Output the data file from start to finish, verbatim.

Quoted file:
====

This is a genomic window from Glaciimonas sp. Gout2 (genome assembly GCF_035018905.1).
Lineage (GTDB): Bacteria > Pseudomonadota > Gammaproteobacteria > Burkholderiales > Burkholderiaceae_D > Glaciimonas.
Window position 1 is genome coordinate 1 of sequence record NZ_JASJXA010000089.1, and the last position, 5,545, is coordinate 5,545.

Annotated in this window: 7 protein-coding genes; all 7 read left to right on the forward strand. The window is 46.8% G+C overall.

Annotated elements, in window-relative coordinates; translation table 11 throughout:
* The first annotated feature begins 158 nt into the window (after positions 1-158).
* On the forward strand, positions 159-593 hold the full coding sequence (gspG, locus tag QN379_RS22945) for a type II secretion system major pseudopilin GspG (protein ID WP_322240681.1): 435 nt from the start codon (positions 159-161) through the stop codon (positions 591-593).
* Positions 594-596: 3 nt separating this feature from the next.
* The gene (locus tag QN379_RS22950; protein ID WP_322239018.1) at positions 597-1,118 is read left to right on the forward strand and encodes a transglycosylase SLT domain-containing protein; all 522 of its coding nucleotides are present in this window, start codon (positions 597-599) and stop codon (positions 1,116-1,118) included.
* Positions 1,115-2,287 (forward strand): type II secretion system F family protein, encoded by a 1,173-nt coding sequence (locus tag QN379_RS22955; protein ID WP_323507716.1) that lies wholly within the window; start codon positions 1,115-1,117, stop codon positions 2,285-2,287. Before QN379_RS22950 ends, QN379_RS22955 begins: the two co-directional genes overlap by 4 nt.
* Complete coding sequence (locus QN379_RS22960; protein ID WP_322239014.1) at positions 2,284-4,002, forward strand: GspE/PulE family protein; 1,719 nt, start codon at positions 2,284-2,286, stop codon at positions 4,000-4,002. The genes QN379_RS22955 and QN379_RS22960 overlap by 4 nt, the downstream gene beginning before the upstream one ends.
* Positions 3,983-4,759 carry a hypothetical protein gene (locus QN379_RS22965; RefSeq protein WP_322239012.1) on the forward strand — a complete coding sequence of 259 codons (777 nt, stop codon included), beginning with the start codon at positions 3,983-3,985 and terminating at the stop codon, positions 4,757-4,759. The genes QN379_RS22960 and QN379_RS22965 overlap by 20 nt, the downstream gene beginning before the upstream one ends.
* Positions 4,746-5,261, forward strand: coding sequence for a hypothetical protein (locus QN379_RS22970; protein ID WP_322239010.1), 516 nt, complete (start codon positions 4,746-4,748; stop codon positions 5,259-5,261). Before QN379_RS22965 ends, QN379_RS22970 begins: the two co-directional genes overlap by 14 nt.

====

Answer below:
This is a genomic window from Glaciimonas sp. Gout2 (genome assembly GCF_035018905.1).
Lineage (GTDB): Bacteria > Pseudomonadota > Gammaproteobacteria > Burkholderiales > Burkholderiaceae_D > Glaciimonas.
Window position 1 is genome coordinate 1 of sequence record NZ_JASJXA010000089.1, and the last position, 5,545, is coordinate 5,545.

Annotated in this window: 7 protein-coding genes; all 7 read left to right on the forward strand. The window is 46.8% G+C overall.

Annotated elements, in window-relative coordinates; translation table 11 throughout:
* The first annotated feature begins 158 nt into the window (after positions 1-158).
* On the forward strand, positions 159-593 hold the full coding sequence (gspG, locus tag QN379_RS22945) for a type II secretion system major pseudopilin GspG (protein ID WP_322240681.1): 435 nt from the start codon (positions 159-161) through the stop codon (positions 591-593).
* Positions 594-596: 3 nt separating this feature from the next.
* The gene (locus tag QN379_RS22950; protein ID WP_322239018.1) at positions 597-1,118 is read left to right on the forward strand and encodes a transglycosylase SLT domain-containing protein; all 522 of its coding nucleotides are present in this window, start codon (positions 597-599) and stop codon (positions 1,116-1,118) included.
* Positions 1,115-2,287 (forward strand): type II secretion system F family protein, encoded by a 1,173-nt coding sequence (locus tag QN379_RS22955; protein ID WP_323507716.1) that lies wholly within the window; start codon positions 1,115-1,117, stop codon positions 2,285-2,287. Before QN379_RS22950 ends, QN379_RS22955 begins: the two co-directional genes overlap by 4 nt.
* Complete coding sequence (locus QN379_RS22960; protein ID WP_322239014.1) at positions 2,284-4,002, forward strand: GspE/PulE family protein; 1,719 nt, start codon at positions 2,284-2,286, stop codon at positions 4,000-4,002. The genes QN379_RS22955 and QN379_RS22960 overlap by 4 nt, the downstream gene beginning before the upstream one ends.
* Positions 3,983-4,759 carry a hypothetical protein gene (locus QN379_RS22965; RefSeq protein WP_322239012.1) on the forward strand — a complete coding sequence of 259 codons (777 nt, stop codon included), beginning with the start codon at positions 3,983-3,985 and terminating at the stop codon, positions 4,757-4,759. The genes QN379_RS22960 and QN379_RS22965 overlap by 20 nt, the downstream gene beginning before the upstream one ends.
* Positions 4,746-5,261, forward strand: coding sequence for a hypothetical protein (locus QN379_RS22970; protein ID WP_322239010.1), 516 nt, complete (start codon positions 4,746-4,748; stop codon positions 5,259-5,261). Before QN379_RS22965 ends, QN379_RS22970 begins: the two co-directional genes overlap by 14 nt.